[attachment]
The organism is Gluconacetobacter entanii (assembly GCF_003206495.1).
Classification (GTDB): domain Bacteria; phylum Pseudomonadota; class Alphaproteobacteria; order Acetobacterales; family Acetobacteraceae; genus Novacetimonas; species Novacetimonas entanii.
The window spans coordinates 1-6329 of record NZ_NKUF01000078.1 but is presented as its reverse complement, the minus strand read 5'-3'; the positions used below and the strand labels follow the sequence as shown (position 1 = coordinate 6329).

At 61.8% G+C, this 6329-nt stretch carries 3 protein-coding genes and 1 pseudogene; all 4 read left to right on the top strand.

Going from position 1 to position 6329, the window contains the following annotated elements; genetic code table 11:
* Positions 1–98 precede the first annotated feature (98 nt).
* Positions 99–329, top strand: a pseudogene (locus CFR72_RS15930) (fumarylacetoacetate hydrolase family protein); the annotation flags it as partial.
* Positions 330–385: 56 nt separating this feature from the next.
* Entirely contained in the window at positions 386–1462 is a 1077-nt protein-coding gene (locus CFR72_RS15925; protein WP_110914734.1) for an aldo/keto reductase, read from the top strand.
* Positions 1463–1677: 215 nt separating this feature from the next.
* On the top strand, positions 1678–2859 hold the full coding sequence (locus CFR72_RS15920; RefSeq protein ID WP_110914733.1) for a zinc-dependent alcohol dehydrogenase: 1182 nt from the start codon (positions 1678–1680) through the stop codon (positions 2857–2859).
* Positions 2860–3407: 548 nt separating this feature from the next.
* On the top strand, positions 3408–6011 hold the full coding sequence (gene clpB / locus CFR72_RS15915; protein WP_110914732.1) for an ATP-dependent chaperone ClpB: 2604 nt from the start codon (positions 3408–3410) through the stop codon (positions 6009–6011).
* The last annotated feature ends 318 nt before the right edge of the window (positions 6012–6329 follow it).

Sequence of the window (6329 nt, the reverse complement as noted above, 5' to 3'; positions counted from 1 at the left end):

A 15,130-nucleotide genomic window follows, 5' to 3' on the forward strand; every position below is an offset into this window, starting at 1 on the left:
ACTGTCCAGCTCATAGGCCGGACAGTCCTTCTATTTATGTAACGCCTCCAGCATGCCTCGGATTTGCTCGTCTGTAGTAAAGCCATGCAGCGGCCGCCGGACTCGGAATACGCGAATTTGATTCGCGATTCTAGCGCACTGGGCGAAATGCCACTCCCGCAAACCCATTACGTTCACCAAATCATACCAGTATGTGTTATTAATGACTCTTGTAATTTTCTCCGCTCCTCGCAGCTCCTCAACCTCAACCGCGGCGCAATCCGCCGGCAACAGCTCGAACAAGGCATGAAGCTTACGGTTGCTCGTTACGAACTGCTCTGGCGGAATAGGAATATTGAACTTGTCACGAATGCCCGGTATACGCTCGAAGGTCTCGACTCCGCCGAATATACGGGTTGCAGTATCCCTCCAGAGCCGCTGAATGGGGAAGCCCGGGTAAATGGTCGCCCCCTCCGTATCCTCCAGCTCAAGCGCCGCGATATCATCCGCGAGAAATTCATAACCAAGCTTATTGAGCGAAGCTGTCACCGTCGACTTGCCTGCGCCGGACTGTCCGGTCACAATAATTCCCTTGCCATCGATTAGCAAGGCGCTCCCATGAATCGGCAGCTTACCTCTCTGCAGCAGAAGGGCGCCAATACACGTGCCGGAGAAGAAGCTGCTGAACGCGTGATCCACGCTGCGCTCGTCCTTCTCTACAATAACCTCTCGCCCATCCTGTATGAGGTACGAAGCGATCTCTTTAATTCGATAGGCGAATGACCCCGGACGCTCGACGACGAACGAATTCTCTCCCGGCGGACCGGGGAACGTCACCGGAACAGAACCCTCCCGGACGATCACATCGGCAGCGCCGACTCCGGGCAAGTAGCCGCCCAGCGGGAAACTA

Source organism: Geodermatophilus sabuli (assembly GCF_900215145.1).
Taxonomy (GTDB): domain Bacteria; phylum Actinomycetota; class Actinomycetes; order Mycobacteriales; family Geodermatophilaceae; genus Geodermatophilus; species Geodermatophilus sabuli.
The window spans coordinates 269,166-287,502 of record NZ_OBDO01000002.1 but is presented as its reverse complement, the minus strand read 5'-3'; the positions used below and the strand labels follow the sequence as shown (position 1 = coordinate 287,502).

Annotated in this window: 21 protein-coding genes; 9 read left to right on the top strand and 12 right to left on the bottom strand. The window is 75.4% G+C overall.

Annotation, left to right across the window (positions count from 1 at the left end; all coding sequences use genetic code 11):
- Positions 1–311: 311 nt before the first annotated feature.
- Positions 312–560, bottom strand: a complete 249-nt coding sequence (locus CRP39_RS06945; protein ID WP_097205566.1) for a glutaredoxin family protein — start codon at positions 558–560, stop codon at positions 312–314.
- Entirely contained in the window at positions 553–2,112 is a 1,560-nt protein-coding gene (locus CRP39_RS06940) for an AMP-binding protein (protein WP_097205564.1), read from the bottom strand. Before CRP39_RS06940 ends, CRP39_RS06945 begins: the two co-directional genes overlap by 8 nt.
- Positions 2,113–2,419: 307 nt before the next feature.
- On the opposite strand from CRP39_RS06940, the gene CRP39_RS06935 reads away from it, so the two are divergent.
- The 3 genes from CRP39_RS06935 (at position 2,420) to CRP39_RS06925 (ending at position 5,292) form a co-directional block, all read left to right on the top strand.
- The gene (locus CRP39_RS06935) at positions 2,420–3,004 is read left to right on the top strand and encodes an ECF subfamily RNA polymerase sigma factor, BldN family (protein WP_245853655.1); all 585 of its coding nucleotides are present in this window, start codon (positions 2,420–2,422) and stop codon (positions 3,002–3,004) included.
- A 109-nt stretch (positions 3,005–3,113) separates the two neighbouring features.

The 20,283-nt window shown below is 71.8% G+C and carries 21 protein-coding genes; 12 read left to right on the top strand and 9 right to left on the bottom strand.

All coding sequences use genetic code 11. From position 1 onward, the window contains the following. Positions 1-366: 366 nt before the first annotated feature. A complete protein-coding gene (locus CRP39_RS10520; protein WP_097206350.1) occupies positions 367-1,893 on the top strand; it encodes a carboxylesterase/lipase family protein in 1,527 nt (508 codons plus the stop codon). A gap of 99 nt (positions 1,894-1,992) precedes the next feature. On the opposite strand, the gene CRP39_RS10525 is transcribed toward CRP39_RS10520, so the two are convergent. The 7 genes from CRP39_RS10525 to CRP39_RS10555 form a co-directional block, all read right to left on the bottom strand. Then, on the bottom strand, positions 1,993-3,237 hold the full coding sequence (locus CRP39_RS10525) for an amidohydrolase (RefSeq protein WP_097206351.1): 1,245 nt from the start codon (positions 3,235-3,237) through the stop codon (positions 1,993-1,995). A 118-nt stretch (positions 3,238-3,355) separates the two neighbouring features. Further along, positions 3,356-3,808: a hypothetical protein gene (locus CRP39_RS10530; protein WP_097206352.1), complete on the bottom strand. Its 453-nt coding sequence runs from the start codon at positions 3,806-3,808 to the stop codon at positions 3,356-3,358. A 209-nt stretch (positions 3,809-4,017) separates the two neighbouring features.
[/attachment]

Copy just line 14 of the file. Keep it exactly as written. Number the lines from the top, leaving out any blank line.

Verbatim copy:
* The last annotated feature ends 318 nt before the right edge of the window (positions 6012–6329 follow it).